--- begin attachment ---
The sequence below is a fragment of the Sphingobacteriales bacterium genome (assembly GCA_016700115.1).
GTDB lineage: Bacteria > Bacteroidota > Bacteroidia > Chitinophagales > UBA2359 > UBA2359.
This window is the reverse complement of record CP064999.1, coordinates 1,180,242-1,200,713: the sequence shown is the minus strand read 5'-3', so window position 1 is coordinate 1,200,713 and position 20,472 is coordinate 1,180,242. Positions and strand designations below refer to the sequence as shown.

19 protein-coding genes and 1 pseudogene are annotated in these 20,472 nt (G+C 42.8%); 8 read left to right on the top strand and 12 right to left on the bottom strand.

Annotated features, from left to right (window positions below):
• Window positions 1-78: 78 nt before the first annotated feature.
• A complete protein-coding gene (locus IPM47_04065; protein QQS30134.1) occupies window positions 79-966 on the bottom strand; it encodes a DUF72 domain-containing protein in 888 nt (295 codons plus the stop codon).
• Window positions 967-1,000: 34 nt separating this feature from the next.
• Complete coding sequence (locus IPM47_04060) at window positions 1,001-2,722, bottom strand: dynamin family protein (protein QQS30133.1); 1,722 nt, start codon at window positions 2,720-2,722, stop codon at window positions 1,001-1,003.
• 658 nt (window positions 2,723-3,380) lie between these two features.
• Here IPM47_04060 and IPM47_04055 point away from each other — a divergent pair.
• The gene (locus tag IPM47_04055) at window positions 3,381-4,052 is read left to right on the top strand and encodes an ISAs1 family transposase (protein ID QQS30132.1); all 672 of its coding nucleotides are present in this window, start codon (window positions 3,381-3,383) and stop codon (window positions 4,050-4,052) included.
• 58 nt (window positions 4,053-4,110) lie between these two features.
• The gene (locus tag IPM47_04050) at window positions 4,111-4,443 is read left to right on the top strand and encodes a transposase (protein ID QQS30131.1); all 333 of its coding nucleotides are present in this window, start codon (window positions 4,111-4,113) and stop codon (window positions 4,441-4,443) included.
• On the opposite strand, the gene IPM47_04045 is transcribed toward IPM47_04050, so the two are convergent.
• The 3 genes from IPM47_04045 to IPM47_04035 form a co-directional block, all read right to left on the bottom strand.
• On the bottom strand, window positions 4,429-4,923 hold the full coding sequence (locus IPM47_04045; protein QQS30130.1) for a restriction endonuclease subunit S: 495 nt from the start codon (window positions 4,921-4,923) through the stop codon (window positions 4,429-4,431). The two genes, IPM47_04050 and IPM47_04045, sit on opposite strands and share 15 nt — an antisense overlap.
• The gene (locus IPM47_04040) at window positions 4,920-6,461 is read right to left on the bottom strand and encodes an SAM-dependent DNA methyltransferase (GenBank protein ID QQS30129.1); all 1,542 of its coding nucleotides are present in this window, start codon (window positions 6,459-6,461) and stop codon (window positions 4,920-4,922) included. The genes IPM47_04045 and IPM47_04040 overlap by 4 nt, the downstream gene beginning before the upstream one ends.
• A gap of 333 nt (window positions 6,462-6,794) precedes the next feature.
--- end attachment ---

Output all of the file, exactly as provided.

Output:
The sequence below is a fragment of the Sphingobacteriales bacterium genome (assembly GCA_016700115.1).
GTDB lineage: Bacteria > Bacteroidota > Bacteroidia > Chitinophagales > UBA2359 > UBA2359.
This window is the reverse complement of record CP064999.1, coordinates 1,180,242-1,200,713: the sequence shown is the minus strand read 5'-3', so window position 1 is coordinate 1,200,713 and position 20,472 is coordinate 1,180,242. Positions and strand designations below refer to the sequence as shown.

19 protein-coding genes and 1 pseudogene are annotated in these 20,472 nt (G+C 42.8%); 8 read left to right on the top strand and 12 right to left on the bottom strand.

Annotated features, from left to right (window positions below):
• Window positions 1-78: 78 nt before the first annotated feature.
• A complete protein-coding gene (locus IPM47_04065; protein QQS30134.1) occupies window positions 79-966 on the bottom strand; it encodes a DUF72 domain-containing protein in 888 nt (295 codons plus the stop codon).
• Window positions 967-1,000: 34 nt separating this feature from the next.
• Complete coding sequence (locus IPM47_04060) at window positions 1,001-2,722, bottom strand: dynamin family protein (protein QQS30133.1); 1,722 nt, start codon at window positions 2,720-2,722, stop codon at window positions 1,001-1,003.
• 658 nt (window positions 2,723-3,380) lie between these two features.
• Here IPM47_04060 and IPM47_04055 point away from each other — a divergent pair.
• The gene (locus tag IPM47_04055) at window positions 3,381-4,052 is read left to right on the top strand and encodes an ISAs1 family transposase (protein ID QQS30132.1); all 672 of its coding nucleotides are present in this window, start codon (window positions 3,381-3,383) and stop codon (window positions 4,050-4,052) included.
• 58 nt (window positions 4,053-4,110) lie between these two features.
• The gene (locus tag IPM47_04050) at window positions 4,111-4,443 is read left to right on the top strand and encodes a transposase (protein ID QQS30131.1); all 333 of its coding nucleotides are present in this window, start codon (window positions 4,111-4,113) and stop codon (window positions 4,441-4,443) included.
• On the opposite strand, the gene IPM47_04045 is transcribed toward IPM47_04050, so the two are convergent.
• The 3 genes from IPM47_04045 to IPM47_04035 form a co-directional block, all read right to left on the bottom strand.
• On the bottom strand, window positions 4,429-4,923 hold the full coding sequence (locus IPM47_04045; protein QQS30130.1) for a restriction endonuclease subunit S: 495 nt from the start codon (window positions 4,921-4,923) through the stop codon (window positions 4,429-4,431). The two genes, IPM47_04050 and IPM47_04045, sit on opposite strands and share 15 nt — an antisense overlap.
• The gene (locus IPM47_04040) at window positions 4,920-6,461 is read right to left on the bottom strand and encodes an SAM-dependent DNA methyltransferase (GenBank protein ID QQS30129.1); all 1,542 of its coding nucleotides are present in this window, start codon (window positions 6,459-6,461) and stop codon (window positions 4,920-4,922) included. The genes IPM47_04045 and IPM47_04040 overlap by 4 nt, the downstream gene beginning before the upstream one ends.
• A gap of 333 nt (window positions 6,462-6,794) precedes the next feature.